In a recent issue of the Journal of Architectural Education, Research Director Billie Faircloth asks a simple question: How is knowledge of the environment acquired?
Excerpt from "Pardon Me, May I Borrow Your Umbrella?"
Journal of Architectural Education, Volume 67, Issue 2, 2013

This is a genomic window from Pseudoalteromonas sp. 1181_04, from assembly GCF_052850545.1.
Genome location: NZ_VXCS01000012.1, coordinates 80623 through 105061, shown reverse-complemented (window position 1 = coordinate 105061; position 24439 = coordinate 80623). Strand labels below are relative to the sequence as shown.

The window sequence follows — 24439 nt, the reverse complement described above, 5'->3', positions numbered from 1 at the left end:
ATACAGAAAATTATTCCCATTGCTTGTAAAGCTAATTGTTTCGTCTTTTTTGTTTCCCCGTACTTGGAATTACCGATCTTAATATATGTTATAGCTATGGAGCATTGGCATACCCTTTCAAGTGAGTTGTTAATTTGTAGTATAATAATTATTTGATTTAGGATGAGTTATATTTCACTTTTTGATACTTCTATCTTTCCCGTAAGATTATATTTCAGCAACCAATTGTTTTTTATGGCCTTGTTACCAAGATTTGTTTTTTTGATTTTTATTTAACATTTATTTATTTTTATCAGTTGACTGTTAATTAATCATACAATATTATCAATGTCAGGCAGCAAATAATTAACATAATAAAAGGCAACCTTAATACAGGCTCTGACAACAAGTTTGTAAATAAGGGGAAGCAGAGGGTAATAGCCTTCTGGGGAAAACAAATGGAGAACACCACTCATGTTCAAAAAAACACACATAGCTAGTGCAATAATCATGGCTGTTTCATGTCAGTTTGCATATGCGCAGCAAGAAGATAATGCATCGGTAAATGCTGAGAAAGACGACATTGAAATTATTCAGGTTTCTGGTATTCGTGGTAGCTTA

The fully considered response to "How is knowledge of the environment acquired?" is not one solely based on synthesis of data collected by a device—a weather station, temperature sensor, or suite of sensors. Nor is it one solely based on a methodology which compresses many years of weather data into one "typical" annual data set. The answer to this question requires us to engage the pursuit of a more thorough epistemic interrogation as it may be hypothesized that for some of us numerical values collected from the environment—irradiance, sky cover, temperature, relative humidity, precipitation, wind speed and wind direction—are a proxy for our lived-out bodily experiences of the environment. We hypothesize that the more we get to know the metrics of a particular micro or macro climate, the more we may advantageously inhabit it with our bodies and buildings. And this is precisely the hypothesis that should leave us wondering, "What if?"
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